Prevents hot flashes in menopause: In studies in postmenopausal women, 3 capsules of 100 mg, for a period of four weeks seems to reduce the frequency and intensity of hot flashes in menopausal women.

Antioxidant activity: Anise seed has antioxidant property, though, it is less than that of some herbal teas such as chamomile tea, and dill seeds.

Insecticidal activity: Anise oil can be mixed with other oils such as Peppermint or Gaultheria (Wintergreen) to flavor liquid dentrifrices. Anise and garlic essential oil is insecticidal against the larvae of Lycoriella ingenua. The constituent, allyl isothiocyanate is the most active larvicide, followed by trans-anethole, diallyl disulfide, and p-anisaldehyde.

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Anise essential oil repel the mosquito Culex pipiens. p-anisaldehyde also inhibited house dust mites – Dermatophagoides farina, and D. pteronyssinus.

When mixed with oil of sassafras and carbolic oil, it can be used as a natural insecticidal compound.

Increase lactation: Aniseed is believed to increase lactation in breastfeeding mothers.

Antifertility activity: Studies by Ibrahim (2008) suggest that anise oil may inhibit GST expression, decrease testosterone, T3 and T4 hormones and inhibit sperm counts and sperm motility.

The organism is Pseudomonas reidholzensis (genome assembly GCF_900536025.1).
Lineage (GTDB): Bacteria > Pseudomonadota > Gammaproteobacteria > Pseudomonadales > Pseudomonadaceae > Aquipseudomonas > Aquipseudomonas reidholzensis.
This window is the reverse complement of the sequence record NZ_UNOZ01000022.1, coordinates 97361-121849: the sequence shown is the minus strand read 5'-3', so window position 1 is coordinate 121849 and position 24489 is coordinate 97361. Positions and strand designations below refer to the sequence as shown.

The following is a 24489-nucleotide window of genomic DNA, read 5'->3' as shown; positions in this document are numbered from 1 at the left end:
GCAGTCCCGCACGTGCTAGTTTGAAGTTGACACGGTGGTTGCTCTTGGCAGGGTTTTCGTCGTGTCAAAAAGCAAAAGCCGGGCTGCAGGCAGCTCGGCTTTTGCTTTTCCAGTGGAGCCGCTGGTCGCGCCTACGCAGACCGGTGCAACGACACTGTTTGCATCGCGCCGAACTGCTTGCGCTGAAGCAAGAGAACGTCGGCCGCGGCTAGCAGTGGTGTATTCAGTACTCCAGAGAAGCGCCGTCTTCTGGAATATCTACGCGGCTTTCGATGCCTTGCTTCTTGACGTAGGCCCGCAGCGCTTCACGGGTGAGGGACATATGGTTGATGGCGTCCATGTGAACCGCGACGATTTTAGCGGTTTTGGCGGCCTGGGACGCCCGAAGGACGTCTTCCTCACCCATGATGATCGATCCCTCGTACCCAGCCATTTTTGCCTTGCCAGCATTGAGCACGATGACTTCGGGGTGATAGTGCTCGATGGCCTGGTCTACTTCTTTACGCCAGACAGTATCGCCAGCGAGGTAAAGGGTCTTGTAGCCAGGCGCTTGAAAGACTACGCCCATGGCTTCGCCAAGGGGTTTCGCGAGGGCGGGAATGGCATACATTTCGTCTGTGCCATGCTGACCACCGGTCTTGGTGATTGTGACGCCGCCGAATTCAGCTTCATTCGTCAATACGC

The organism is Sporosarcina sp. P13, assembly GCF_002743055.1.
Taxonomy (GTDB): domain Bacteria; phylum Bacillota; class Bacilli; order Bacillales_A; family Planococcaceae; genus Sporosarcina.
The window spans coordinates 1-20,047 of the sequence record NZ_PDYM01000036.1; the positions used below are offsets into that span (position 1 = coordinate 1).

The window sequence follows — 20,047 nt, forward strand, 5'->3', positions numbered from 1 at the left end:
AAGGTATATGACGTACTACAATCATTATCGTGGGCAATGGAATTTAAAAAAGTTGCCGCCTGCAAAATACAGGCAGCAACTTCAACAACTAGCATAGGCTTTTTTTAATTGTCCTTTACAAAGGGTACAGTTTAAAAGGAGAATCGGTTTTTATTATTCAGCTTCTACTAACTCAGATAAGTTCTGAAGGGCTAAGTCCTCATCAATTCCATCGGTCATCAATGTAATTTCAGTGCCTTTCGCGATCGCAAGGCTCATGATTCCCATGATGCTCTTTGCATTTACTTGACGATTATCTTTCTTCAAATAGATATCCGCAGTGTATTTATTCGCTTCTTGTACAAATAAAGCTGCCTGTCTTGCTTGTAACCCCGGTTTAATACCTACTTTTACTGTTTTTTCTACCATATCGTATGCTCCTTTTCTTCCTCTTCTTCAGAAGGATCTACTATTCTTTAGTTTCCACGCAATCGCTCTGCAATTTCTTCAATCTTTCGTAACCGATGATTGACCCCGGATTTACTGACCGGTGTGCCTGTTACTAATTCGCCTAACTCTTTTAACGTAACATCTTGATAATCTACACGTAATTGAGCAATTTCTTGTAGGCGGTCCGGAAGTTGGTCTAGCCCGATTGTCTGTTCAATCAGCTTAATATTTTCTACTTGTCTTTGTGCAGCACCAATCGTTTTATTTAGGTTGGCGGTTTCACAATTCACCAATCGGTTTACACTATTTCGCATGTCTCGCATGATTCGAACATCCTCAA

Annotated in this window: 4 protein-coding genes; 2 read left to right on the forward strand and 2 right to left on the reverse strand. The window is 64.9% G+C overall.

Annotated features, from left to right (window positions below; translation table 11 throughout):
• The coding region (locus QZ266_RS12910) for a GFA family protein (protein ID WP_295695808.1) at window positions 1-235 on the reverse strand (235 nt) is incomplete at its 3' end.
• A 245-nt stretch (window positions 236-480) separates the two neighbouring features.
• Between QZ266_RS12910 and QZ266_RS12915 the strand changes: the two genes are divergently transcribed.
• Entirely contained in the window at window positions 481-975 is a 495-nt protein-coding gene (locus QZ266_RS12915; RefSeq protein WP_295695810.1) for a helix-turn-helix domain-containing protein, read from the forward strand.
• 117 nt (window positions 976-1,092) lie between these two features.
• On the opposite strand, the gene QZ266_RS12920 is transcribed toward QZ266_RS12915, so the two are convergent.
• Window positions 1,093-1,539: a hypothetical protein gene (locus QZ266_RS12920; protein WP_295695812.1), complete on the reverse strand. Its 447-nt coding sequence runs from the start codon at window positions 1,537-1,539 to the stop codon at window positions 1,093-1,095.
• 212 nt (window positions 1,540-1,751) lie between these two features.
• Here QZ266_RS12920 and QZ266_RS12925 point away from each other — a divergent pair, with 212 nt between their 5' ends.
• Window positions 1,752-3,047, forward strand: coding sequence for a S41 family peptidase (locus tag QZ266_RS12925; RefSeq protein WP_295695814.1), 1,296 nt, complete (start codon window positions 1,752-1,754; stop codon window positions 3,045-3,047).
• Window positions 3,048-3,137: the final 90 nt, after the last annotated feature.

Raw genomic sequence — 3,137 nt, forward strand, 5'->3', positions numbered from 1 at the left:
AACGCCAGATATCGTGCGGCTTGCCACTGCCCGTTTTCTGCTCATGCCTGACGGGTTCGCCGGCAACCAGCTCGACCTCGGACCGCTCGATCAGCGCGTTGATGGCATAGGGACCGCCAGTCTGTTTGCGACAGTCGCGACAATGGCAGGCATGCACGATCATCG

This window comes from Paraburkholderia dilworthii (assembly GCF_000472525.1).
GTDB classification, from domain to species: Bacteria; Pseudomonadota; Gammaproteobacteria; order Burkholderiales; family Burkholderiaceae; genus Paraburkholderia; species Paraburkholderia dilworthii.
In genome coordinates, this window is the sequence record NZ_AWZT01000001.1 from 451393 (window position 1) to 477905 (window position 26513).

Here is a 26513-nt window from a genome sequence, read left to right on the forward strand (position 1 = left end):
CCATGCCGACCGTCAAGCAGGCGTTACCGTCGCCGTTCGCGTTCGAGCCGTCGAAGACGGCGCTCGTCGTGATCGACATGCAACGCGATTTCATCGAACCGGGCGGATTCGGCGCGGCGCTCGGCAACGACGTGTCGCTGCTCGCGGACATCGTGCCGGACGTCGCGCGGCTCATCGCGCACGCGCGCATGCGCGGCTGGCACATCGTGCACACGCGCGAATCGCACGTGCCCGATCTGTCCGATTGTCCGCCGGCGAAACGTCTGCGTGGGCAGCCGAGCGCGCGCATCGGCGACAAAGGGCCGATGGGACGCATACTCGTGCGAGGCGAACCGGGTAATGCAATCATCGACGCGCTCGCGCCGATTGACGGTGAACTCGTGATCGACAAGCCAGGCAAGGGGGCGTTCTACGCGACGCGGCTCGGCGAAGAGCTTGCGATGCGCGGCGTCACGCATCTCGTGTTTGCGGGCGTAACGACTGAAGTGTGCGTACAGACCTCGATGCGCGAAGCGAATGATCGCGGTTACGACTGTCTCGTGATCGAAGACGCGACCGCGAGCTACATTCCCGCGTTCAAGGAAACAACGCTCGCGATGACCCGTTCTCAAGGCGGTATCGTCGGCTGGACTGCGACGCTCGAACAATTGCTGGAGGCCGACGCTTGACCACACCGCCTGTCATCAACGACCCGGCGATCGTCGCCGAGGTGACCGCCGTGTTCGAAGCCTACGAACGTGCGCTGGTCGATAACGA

As expectorant to treat cough: In dry and hard coughs, anise seeds can be useful as an expectorant. It may also relieve symptoms of catarrh, spasmodic cough, bronchitis, and asthma.

The essential oil is also used to treat intestinal colic (infantile) and flatulence.

Anise promotes iron absorption in rats, which suggest it may be used to treat iron deficiency anemia

Use in Pregnancy and Lactation

In pregnancy, do not use a quantity of anise seed exceeding the amount used in food. Since, aniseed is a reported abortifacient, it should be used with caution in pregnancy.

Drug Interactions

  • Anise seed essential oil may decrease the bioavailability of acetaminophen and caffeine
  • The essential oils of anise seed may also reduce morphine effect.
  • It could increase the analgesic action of codeine.
  • Anise seed also interact with drugs affecting the central nervous system such as diazepam, midazolam, pentobarbital, imipramine and fluoxetine.

Side Effects

Anise seed essential oils may cause allergic reactions in the skin, respiratory system, and gastrointestinal system. It could also lead to photosensitivity reactions. Oral ingestion of the essential oils may cause vomiting, pulmonary edema, and seizures.

References

  • https://www.botanical.com/botanical/mgmh/a/anise040.html
  • https://theherbalacademy.com/anise-monograph-pimpinella-anisum/
  • https://downloads.hindawi.com/archive/2012/510795.pdf
  • https://fdc.nal.usda.gov/fdc-app.html#/food-details/171316/nutrients
  • https://www.researchgate.net/publication/336177771_Anise_Pimpinella_anisum_L_a_dominant_spice_and_traditional_medicinal_herb_for_both_food_and_medicinal_purposes
  • https://pubmed.ncbi.nlm.nih.gov/26619825/
  • https://www.drugs.com/npp/anise.html